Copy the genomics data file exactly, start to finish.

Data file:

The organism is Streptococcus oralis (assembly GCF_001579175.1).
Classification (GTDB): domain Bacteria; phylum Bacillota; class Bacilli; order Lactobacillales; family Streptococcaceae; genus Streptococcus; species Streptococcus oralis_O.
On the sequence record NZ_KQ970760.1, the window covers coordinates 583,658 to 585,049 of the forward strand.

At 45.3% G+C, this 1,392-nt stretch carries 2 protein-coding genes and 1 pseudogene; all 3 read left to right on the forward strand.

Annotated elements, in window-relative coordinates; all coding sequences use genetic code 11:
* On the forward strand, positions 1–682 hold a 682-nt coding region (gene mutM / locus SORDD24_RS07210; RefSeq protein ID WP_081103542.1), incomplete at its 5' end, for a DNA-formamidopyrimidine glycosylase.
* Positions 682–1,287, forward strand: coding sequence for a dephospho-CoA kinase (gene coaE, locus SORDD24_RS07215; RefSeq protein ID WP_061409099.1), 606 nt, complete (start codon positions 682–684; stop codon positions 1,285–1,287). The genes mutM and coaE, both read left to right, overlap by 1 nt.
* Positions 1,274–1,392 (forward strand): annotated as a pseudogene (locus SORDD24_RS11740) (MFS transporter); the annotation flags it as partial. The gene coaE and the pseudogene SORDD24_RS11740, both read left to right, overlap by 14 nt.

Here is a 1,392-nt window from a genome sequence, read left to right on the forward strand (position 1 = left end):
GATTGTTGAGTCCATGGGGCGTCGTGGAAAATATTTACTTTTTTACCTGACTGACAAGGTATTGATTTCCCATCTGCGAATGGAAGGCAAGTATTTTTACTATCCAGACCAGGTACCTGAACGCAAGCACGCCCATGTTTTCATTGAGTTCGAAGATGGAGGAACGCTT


The organism is Streptococcus oralis (assembly GCF_001579175.1).
Classification (GTDB): domain Bacteria; phylum Bacillota; class Bacilli; order Lactobacillales; family Streptococcaceae; genus Streptococcus; species Streptococcus oralis_O.
On the sequence record NZ_KQ970760.1, the window covers coordinates 583,658 to 585,049 of the forward strand.

At 45.3% G+C, this 1,392-nt stretch carries 2 protein-coding genes and 1 pseudogene; all 3 read left to right on the forward strand.

Annotated elements, in window-relative coordinates; all coding sequences use genetic code 11:
* On the forward strand, positions 1–682 hold a 682-nt coding region (gene mutM / locus SORDD24_RS07210; RefSeq protein ID WP_081103542.1), incomplete at its 5' end, for a DNA-formamidopyrimidine glycosylase.
* Positions 682–1,287, forward strand: coding sequence for a dephospho-CoA kinase (gene coaE, locus SORDD24_RS07215; RefSeq protein ID WP_061409099.1), 606 nt, complete (start codon positions 682–684; stop codon positions 1,285–1,287). The genes mutM and coaE, both read left to right, overlap by 1 nt.
* Positions 1,274–1,392 (forward strand): annotated as a pseudogene (locus SORDD24_RS11740) (MFS transporter); the annotation flags it as partial. The gene coaE and the pseudogene SORDD24_RS11740, both read left to right, overlap by 14 nt.

Here is a 1,392-nt window from a genome sequence, read left to right on the forward strand (position 1 = left end):
GATTGTTGAGTCCATGGGGCGTCGTGGAAAATATTTACTTTTTTACCTGACTGACAAGGTATTGATTTCCCATCTGCGAATGGAAGGCAAGTATTTTTACTATCCAGACCAGGTACCTGAACGCAAGCACGCCCATGTTTTCATTGAGTTCGAAGATGGAGGAACGCTT